5 File Naming Tips to Improve Organization in Document Management Software

In our experience, one of the main things many trial teams have trouble with is naming case files on the computer. The names they use for their files are too descriptive and long.

For example, many attorneys use either a short or long description, sometimes even full sentences, as a file name as seen below.

One descriptive file name

One descriptive file name. Not so bad, right?

A descriptive name may make sense at first since it tells exactly what the file is, but when you’re working with hundreds or thousands of documents as is common today, those descriptive names get cluttered and make things difficult to find. See for yourself.

Full list of descriptive file names

A full list of descriptive file names. Ew.

It’s like all the words are mashing together. There’s no standard here. Some files could get named incorrectly. You may forget what you named a certain file, and now it’s lost with everything else. And trying to find what you need here, especially when you’re trying to find it fast, would be needlessly time-consuming.

Case organization and trial preparation programs are great tools for streamlining document review and presentation workflows. However, if the files you’re putting into them are not identifiable in simple and manageable ways, using this technology only makes the process more frustrating.

Consider the following tips when receiving, scanning, or creating case files on your computer. They will help you make life easier for you as the case progresses.

1. Know what your documents are before you put them into your working case folder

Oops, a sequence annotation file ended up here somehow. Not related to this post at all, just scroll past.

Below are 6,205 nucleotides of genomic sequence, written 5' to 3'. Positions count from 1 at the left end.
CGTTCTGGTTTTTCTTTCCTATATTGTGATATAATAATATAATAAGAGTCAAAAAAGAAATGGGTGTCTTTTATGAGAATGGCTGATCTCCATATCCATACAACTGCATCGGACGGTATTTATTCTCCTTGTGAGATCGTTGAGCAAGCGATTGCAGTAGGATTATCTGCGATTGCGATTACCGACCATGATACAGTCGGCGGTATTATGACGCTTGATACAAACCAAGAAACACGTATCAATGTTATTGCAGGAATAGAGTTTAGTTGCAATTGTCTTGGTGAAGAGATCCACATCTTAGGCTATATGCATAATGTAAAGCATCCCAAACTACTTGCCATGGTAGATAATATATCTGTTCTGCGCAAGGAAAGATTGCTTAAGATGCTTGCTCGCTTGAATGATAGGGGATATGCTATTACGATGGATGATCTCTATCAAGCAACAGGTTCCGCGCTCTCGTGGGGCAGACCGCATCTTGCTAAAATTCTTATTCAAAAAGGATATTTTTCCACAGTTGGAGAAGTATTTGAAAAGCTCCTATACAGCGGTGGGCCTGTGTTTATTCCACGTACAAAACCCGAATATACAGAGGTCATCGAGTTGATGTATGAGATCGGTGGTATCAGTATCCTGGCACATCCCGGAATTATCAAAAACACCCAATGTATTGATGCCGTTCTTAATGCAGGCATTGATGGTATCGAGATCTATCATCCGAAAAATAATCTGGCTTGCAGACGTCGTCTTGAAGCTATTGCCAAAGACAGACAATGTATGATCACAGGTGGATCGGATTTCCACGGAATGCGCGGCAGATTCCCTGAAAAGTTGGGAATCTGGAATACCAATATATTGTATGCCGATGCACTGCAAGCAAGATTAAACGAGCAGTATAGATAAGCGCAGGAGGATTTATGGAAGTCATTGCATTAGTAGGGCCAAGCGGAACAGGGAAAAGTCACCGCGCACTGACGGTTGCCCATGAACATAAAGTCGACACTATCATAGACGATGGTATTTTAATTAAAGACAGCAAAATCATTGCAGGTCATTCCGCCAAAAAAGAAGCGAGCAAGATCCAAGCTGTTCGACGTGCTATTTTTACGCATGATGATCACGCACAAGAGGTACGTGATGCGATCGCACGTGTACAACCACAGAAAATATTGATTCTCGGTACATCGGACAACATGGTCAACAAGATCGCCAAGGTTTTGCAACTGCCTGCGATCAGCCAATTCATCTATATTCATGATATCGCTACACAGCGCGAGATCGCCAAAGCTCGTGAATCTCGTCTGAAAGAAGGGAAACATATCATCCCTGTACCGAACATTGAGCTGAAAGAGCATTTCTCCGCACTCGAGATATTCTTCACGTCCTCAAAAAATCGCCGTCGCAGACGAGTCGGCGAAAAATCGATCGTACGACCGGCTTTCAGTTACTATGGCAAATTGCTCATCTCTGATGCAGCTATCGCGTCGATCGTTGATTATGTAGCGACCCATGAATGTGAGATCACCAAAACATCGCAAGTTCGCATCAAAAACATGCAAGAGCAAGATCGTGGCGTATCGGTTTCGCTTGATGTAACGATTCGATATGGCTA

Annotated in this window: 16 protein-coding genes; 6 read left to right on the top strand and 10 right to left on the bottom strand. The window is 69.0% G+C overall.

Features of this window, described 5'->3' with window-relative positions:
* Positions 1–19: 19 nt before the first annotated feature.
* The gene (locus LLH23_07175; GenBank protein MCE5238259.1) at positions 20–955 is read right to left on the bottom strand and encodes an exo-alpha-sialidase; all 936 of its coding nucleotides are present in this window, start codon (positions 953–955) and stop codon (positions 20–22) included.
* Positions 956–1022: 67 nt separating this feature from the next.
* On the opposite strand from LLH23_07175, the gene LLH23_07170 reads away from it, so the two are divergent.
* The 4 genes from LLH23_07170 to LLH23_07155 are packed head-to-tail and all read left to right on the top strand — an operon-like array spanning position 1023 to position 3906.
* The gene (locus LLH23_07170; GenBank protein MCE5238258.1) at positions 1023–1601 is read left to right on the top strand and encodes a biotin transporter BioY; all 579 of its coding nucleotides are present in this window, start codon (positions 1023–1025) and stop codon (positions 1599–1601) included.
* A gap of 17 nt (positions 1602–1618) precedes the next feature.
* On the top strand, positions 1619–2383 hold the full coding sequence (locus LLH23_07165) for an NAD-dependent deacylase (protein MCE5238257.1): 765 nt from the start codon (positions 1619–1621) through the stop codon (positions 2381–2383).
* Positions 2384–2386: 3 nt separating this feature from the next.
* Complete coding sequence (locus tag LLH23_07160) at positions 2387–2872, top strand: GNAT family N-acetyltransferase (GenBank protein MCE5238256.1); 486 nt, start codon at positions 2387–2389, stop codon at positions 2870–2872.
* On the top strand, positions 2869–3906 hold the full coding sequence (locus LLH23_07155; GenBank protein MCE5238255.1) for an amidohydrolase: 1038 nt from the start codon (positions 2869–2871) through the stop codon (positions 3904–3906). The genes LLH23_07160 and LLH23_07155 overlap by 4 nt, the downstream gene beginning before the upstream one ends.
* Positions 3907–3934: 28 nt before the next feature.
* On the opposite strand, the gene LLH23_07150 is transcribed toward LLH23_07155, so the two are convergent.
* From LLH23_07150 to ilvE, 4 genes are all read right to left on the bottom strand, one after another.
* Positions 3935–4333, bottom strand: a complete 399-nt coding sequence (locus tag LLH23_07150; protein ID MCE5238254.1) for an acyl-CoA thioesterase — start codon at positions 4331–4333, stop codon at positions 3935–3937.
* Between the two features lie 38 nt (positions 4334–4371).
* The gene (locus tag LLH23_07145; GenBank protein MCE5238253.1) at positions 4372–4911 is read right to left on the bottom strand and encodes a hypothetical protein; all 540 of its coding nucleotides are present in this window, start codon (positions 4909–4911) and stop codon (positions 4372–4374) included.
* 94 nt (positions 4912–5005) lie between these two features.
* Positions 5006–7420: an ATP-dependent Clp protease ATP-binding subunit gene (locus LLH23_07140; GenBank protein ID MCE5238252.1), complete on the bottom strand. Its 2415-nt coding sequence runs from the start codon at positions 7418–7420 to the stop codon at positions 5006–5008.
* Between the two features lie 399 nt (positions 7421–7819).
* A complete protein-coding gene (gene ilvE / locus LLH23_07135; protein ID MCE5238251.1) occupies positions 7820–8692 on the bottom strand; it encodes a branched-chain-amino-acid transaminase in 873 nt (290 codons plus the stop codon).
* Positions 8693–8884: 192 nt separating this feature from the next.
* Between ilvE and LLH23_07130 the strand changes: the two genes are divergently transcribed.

This may seem like an obvious one, but many attorneys don’t really know what they are copying into a case folder until they go back to look at them later. For example, a lawyer or paralegal may receive several gigabytes worth of documents from the opposition and just dump all those directly into their computer’s hard drive without glancing at them first.

When you do this and start working on a case strategy, there’s not a frame of reference for where to begin.

It’s better to take some time to understand and review exactly what you’re working with at a general level. What file types are you working with? How are things currently organized and how can it be better?

One option is to create a bulk folder where you can dump all the case files. Then, go through and review each one, pulling the relevant documents you want into a different “working” case folder. Doing this separates the important items from the fluff, and now you know anything in the working case folder is at the very least semi-important to your strategy.

While you review and move the items as explained above, you can rename each file, which leads us to our next few suggestions.

2. Keep it simple

When it comes right down to it, you need to name your documents in a way that makes the most sense for you. However, think about how you can make it a little easier on your future self as you reference and search for the items you need.

You want to name your case items in a way that you can know what they are at a glance, and you also want to make it easy on yourself when you and the opposition are referencing each item during negotiations or trial.